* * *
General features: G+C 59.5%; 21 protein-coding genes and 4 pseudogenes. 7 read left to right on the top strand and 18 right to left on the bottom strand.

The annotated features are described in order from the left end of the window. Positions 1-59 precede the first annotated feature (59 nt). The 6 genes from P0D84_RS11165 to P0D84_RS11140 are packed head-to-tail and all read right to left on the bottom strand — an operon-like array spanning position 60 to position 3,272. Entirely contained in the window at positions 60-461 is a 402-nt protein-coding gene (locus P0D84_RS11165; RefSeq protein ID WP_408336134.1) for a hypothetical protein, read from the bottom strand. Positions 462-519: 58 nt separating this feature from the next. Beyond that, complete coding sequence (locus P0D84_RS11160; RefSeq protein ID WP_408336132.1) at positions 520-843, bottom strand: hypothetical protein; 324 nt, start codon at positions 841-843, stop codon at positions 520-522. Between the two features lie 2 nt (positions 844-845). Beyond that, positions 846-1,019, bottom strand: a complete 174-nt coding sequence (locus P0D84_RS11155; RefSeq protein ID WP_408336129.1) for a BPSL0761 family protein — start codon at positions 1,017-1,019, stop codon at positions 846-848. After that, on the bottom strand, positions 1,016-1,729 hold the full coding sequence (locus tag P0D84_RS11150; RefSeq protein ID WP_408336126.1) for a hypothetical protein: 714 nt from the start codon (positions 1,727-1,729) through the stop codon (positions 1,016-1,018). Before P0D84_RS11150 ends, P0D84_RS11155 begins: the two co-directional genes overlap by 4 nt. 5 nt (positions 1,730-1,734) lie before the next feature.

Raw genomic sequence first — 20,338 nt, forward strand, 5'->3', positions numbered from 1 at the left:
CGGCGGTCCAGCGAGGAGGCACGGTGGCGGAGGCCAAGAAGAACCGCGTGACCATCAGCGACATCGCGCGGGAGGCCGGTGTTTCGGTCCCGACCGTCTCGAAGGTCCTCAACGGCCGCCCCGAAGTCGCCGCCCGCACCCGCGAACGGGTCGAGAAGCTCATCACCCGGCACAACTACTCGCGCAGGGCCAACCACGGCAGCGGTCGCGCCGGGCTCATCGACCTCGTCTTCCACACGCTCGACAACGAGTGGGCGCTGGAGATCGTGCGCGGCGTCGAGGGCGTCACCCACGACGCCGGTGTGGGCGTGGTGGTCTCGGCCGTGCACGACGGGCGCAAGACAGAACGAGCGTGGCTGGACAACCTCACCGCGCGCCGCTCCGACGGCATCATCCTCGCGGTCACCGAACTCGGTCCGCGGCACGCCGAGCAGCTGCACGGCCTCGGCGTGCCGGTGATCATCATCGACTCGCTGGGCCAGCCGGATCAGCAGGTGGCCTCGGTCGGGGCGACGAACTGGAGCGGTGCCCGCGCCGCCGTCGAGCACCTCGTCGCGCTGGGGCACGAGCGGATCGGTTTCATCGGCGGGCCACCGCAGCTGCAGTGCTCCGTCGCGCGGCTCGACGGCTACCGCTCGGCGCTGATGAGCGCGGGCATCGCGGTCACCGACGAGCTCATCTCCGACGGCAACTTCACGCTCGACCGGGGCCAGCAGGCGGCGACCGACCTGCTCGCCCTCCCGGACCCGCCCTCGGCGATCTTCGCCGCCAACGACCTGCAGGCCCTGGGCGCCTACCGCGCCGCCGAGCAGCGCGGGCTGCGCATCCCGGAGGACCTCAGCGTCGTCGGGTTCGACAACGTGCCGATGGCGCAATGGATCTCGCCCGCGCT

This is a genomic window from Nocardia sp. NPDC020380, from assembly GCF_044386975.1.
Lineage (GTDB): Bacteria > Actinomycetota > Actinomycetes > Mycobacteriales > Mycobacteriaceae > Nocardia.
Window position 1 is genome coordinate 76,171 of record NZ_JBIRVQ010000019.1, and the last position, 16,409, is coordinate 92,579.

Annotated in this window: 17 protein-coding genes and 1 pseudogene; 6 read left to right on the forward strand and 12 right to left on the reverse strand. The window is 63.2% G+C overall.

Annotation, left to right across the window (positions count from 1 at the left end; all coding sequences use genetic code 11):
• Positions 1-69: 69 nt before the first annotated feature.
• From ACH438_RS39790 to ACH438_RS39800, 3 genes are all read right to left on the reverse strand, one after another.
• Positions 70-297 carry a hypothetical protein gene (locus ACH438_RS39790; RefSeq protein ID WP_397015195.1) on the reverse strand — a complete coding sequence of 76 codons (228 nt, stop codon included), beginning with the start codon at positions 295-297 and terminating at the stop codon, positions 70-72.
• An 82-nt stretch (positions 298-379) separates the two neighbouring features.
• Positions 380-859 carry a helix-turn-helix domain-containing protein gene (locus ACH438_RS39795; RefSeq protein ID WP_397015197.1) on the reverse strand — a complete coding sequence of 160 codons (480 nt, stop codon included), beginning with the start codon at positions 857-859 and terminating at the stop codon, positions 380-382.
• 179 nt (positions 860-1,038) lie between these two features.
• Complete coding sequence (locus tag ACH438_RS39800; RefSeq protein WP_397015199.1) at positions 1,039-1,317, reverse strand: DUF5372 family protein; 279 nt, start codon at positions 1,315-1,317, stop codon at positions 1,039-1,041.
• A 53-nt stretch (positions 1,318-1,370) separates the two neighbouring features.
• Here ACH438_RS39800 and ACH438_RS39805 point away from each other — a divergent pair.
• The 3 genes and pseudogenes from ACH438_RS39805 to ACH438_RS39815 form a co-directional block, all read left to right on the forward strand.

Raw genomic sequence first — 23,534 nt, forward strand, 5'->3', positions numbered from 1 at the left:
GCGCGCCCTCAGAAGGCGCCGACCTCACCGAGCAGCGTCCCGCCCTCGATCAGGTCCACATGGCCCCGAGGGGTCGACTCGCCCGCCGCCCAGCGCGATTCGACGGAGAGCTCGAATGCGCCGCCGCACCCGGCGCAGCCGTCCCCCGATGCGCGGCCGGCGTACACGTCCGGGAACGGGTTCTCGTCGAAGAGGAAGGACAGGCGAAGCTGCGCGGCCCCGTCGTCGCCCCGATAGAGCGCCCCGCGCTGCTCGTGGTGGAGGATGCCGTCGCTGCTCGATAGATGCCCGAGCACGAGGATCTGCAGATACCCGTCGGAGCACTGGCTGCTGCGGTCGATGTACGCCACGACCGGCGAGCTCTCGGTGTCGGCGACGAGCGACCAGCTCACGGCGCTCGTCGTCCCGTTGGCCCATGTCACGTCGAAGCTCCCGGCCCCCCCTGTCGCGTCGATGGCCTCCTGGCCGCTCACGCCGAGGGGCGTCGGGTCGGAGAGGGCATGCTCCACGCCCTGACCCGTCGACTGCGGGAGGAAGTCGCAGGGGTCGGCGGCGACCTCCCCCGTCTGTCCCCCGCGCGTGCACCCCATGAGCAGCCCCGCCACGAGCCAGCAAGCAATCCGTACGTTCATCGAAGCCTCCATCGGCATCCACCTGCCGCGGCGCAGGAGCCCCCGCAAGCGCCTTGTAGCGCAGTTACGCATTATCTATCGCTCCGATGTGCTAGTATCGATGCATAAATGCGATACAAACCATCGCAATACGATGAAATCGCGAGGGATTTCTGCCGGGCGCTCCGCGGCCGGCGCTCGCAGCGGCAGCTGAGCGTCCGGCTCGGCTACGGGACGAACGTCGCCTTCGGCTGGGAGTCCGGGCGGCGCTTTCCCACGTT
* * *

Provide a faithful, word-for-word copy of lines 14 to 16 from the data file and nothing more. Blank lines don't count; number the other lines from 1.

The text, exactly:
• Positions 380-859 carry a helix-turn-helix domain-containing protein gene (locus ACH438_RS39795; RefSeq protein ID WP_397015197.1) on the reverse strand — a complete coding sequence of 160 codons (480 nt, stop codon included), beginning with the start codon at positions 857-859 and terminating at the stop codon, positions 380-382.
• 179 nt (positions 860-1,038) lie between these two features.
• Complete coding sequence (locus tag ACH438_RS39800; RefSeq protein WP_397015199.1) at positions 1,039-1,317, reverse strand: DUF5372 family protein; 279 nt, start codon at positions 1,315-1,317, stop codon at positions 1,039-1,041.